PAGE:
North Korea says U.N. envoy expressed willingness to ease tensions

KCNA said North Korean officials and Mr. Feltman agreed that his visit helped deepen understanding and that they agreed to communicate regularly.

U.N. political affairs chief Jeffrey Feltman, who visited North Korea this week, expressed willingness to ease tension on the Korean peninsula, state media said on Saturday, amid a rising war of words over the North’s missile and nuclear programmes.

North Korea also said in a statement carried by its official KCNA news agency that the U.N. envoy acknowledged the negative impact of sanctions on humanitarian aid to North Korea.

Mr. Feltman, the highest-level U.N. official to visit North Korea since 2012, was not immediately available for comment.

“The United Nations expressed concerns over the heightened situation on the Korean peninsula and expressed willingness to work on easing tensions on the Korean peninsula in accordance with the U.N. Charter which is based on international peace and security,” KCNA said.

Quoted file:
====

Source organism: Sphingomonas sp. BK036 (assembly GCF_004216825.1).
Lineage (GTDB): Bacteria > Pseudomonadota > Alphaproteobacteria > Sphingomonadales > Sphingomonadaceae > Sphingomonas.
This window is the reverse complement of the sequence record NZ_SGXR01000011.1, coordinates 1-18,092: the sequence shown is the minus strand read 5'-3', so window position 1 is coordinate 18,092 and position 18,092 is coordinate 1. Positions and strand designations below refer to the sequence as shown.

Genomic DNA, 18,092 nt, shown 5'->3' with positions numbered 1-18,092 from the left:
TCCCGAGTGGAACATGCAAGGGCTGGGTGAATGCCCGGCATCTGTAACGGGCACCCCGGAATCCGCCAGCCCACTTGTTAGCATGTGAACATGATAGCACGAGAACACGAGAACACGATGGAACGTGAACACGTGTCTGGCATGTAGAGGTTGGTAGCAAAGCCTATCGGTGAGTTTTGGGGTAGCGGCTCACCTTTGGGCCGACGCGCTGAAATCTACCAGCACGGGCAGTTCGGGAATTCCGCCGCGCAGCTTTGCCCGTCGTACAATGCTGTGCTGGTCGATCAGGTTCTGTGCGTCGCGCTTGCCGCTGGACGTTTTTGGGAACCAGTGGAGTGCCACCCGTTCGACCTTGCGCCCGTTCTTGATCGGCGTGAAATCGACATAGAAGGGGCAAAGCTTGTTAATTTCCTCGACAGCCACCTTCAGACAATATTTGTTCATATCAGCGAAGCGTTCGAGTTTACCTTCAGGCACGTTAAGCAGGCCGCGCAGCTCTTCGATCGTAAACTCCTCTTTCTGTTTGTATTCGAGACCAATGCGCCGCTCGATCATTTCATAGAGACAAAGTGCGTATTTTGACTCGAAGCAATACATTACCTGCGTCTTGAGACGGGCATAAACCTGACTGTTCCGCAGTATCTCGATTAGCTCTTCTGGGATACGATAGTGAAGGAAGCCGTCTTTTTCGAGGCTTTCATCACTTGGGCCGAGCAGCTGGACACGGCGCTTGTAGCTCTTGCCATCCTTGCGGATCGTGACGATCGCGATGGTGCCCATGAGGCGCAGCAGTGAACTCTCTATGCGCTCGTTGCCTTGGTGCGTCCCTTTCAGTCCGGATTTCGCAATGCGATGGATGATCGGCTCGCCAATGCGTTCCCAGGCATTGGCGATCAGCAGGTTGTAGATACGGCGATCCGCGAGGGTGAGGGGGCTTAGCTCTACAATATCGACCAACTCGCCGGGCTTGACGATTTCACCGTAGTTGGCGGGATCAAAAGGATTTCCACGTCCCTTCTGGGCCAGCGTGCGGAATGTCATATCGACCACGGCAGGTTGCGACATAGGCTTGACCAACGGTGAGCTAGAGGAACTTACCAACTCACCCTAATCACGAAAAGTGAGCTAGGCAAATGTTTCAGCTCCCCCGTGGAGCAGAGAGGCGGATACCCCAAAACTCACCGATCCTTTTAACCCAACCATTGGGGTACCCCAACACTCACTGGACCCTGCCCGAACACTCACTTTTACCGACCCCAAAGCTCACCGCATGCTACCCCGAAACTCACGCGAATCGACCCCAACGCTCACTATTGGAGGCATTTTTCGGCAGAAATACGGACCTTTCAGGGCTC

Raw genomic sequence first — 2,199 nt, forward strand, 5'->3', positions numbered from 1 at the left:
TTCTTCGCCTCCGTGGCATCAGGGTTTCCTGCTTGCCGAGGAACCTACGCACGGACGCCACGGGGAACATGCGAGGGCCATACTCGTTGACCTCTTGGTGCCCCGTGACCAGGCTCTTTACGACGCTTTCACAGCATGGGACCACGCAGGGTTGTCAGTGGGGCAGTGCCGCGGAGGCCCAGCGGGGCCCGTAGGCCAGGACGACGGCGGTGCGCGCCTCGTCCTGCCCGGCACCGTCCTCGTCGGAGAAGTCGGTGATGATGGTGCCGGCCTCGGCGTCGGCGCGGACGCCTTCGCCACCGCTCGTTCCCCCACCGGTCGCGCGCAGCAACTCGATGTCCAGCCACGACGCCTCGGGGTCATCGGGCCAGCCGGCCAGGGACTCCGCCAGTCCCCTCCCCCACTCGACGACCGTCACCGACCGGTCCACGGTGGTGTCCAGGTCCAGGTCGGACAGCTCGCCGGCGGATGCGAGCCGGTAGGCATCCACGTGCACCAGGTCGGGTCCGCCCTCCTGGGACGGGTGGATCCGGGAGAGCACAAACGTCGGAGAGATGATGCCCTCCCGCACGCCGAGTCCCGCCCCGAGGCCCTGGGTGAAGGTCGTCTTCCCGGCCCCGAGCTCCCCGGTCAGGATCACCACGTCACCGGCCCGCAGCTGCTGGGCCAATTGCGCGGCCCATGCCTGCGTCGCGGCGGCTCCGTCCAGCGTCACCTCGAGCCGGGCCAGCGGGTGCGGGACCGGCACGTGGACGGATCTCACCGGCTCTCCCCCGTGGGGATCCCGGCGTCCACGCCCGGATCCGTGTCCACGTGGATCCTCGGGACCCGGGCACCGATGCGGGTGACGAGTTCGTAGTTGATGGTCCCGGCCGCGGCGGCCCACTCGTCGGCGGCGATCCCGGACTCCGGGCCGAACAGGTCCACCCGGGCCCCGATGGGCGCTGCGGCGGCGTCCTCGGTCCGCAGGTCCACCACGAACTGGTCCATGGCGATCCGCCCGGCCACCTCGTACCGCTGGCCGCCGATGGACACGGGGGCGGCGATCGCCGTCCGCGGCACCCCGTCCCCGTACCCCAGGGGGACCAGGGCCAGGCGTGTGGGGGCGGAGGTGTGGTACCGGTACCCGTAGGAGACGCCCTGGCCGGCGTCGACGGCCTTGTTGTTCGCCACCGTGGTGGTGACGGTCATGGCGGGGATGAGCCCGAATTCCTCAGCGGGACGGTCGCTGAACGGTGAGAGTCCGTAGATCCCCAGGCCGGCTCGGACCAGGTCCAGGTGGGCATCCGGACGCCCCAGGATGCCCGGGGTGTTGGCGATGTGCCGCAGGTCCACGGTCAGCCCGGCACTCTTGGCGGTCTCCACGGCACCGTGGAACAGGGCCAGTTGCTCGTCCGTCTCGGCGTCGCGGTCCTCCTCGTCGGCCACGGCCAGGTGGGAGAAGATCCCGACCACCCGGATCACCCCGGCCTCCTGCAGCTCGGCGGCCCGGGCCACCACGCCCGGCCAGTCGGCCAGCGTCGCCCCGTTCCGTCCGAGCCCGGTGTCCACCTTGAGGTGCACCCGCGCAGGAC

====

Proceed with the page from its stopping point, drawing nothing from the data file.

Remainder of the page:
North Korea is pursuing nuclear and missile weapons programmes in defiance of U.N. sanctions and international condemnation.

On Nov. 29, it test-fired an intercontinental ballistic missile which it said was its most advanced yet, capable of reaching the mainland United States.

The United States and South Korea conducted large-scale military drills this week, which the North said have made the outbreak of war “an established fact”.

KCNA said North Korean officials and Mr. Feltman agreed that his visit helped deepen understanding and that they agreed to communicate regularly.

Mr. Feltman visited Pyongyang from Tuesday to Saturday, KCNA said.

Last month’s missile test prompted a U.S. warning that North Korea’s leadership would be “utterly destroyed” if war were to break out. The Pentagon has mounted repeated shows of force after North Korean tests.

North Korea regularly threatens to destroy South Korea and the United States and says its weapons programmes are necessary to counter U.S. aggression. The United States stations 28,500 troops in the South, a legacy of the 1950-53 Korean War.

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